The Four Most Offensive Examples of Monster Branding
Last week, Middlebury College banned energy drinks from its campus, citing health concerns and links to problem behaviors. A few days later, a new study showed that energy drinks raise blood pressure and cause irregular heartbeats, increasing the risk of stroke and cardiac arrest. (A November 2015 study had similar findings.)
Last month, Morgan & Morgan filed a series of high-profile lawsuits against Monster, vowing more to come. Our subsequent petition to change the way energy drink companies market and sell to children has already amassed nearly 3,000 signatures.
But through all the lawsuits and bans and damning studies, energy drink companies remain stunningly unapologetic. Business is booming, to the point that these companies seem to thrive on their products' dangerous reputations. No such thing as bad publicity, right?
One thing seems clear: the energy drink industry takes a twisted pride in threatening people’s health. For proof, look no further than the following examples of totally offensive Monster Energy copy.
1. "Killer Energy Brew"
In a callous slap in the face to the families of Anais Fournier, Alex Morris, Shane Felts, and other caffeine casualties, Monster still promotes its signature drink as a “killer energy brew.” It’s also “a wicked mega hit that delivers twice the buzz of a regular energy drink.”
At least 11 deaths have been linked to Monster Energy in recent years, and that’s just in the U.S. The company still throws around the word “killer” with a truly loathsome disregard for these 11 people and their families. A quick sweep of the Monster website unearths "killer combos," "killer punch flavor," "a killer mix," and a Rehab Tea that is "killin' it." This kind of insensitive branding isn’t just cruel: given Monster’s pending litigation, it’s also lethally stupid.
2. "Pound Down" & "Tear Into"
“MONSTER packs a vicious punch,” the Monster site reads, “but has a smooth flavor you can really pound down.” The company regularly encourages its scary-young target demo to “tear into” a can and “pound it down.” These cans come as large as 32 ounces (see: the BFC, whose copy reads, “wimps, health nuts and busybodies need not apply”), and they aren’t resealable. Monster, then, encourages kids as young as 12 to chug a 16, 24, or 32-ounce can in one sitting, before it goes flat. That’s 160-320 mg of caffeine—four-to-nine times as much as a can of Coke. On developing bodies with a lower tolerance for caffeine, these drinks really do pack a vicious punch—one that could land them in the hospital.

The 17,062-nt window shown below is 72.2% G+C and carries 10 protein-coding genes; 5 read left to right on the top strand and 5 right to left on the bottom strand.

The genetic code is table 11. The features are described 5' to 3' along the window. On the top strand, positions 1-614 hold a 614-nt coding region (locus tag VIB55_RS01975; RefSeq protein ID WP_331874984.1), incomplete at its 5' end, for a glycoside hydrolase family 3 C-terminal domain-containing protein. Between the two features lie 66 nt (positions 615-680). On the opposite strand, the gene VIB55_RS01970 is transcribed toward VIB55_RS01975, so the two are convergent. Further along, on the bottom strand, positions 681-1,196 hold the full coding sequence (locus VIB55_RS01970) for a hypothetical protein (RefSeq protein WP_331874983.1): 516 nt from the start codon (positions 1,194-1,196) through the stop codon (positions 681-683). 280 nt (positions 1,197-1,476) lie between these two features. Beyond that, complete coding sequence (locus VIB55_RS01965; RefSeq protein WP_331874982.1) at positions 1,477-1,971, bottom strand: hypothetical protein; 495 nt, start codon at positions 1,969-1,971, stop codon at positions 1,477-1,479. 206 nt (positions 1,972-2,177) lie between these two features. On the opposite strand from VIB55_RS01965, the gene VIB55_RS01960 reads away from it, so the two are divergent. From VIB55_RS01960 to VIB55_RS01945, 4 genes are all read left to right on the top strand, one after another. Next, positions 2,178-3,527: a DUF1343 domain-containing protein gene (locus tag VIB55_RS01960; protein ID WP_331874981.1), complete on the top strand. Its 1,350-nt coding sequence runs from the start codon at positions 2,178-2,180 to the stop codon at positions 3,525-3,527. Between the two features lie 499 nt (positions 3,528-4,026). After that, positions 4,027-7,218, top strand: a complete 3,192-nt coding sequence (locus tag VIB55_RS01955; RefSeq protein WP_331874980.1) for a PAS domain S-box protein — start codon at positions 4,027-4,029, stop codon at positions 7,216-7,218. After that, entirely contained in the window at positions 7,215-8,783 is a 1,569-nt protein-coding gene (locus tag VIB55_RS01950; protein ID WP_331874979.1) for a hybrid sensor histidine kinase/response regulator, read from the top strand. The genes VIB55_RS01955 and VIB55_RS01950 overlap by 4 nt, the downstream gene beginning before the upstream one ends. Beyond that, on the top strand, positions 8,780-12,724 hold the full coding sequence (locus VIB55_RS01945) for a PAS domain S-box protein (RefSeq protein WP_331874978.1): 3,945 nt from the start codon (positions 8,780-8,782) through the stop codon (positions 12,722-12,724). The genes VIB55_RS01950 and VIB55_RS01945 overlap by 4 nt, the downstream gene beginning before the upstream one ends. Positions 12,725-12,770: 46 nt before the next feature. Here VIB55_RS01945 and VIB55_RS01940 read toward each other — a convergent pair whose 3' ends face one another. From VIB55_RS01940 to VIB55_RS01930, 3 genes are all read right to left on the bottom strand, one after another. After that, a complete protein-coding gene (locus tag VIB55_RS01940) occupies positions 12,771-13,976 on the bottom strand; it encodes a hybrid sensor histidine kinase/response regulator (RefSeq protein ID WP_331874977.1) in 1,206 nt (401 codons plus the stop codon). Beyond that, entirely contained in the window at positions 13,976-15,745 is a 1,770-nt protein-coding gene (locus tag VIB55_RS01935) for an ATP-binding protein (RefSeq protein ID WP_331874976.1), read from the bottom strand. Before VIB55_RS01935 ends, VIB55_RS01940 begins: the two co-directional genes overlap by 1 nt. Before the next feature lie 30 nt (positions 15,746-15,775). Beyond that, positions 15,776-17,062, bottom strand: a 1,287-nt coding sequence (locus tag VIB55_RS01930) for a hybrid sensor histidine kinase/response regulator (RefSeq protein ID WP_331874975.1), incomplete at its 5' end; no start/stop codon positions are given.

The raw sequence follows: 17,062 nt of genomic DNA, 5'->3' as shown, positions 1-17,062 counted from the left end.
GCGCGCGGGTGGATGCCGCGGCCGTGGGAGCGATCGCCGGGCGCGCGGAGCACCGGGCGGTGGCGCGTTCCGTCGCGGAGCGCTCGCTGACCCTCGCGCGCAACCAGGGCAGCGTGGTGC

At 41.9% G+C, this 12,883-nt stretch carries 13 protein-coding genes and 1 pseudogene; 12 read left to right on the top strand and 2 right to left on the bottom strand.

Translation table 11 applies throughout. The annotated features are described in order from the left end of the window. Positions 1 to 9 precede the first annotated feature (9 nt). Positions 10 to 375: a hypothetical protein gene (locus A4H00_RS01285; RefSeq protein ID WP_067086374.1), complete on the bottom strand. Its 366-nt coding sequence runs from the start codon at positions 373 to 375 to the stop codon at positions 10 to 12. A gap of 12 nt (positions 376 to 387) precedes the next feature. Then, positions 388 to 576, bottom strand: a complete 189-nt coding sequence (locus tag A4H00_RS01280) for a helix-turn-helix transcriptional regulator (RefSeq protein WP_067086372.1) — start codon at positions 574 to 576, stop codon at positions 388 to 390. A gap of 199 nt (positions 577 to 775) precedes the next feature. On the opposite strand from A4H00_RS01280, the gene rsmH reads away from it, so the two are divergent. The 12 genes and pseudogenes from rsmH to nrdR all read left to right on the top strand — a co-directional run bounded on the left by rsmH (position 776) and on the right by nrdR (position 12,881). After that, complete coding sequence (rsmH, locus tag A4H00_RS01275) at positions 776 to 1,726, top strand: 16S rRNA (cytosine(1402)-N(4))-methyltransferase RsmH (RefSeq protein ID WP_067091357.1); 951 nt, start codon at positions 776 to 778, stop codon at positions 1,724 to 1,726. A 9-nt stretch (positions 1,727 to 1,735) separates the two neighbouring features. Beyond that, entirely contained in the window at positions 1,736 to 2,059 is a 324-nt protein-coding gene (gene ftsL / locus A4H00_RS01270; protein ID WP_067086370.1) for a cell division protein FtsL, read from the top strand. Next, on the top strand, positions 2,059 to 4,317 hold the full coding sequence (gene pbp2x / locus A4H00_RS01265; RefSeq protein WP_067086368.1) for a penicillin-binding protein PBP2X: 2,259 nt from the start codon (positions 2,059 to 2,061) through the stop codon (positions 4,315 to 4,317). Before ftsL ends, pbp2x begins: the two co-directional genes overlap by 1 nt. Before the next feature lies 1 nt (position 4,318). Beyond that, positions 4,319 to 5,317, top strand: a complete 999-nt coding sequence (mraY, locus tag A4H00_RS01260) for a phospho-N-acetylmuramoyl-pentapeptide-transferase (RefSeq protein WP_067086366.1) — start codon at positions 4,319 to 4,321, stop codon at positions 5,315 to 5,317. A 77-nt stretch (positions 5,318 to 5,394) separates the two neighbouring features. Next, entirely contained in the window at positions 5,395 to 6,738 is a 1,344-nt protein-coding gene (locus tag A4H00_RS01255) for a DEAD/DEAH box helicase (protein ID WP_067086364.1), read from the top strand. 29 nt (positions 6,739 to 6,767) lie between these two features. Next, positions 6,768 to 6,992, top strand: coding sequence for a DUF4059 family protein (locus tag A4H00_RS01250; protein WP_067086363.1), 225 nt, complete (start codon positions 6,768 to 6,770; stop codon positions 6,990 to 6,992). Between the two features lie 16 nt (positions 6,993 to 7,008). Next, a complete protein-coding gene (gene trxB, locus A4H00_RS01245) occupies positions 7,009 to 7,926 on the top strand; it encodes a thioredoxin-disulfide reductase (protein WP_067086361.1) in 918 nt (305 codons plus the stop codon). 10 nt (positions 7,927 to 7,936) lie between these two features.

3. “Tried & True Energy Blend”
In countless product descriptions, Monster boasts of its “tried & true energy blend,” implying health benefits for which there is no scientific basis. Dr. Kathleen Miller, a research scientist with over 30 publications to her name, says that contrary to Monster’s claim, “research on energy drinks is still in its early stages.” Dr. Miller continues, “There is definitely some concern about the potential interaction of caffeine with various plant/herbal extracts, particularly since those don’t fall under the jurisdiction of the FDA and therefore are quite poorly understood… There’s really no research yet on the long-term effects.” “Tried and true”? More like dubious and disconcerting.
4. “Monster Army”
Okay, this one’s just creepy. The Monster Army is an “athlete development program that supports athletes ages 13-21 in moto, bike, skate, surf, snow, ski and wake.” (Adding to the skeeve factor: one of the prerequisites for enlisting is “AT LEAST 3 Photos.”) Why only recruit athletes aged 13-21? Because Monster (among others) is notorious for targeting children with its marketing. In the energy drink industry, a minor isn’t someone under 18: it’s someone under 12. Like Big Tobacco before them, these companies aim to stockpile loyal, lifelong consumers of their toxic products. Sponsoring and deifying young athletes is one of the most effective—and exploitive—ways to get Monster cans in kids' hands.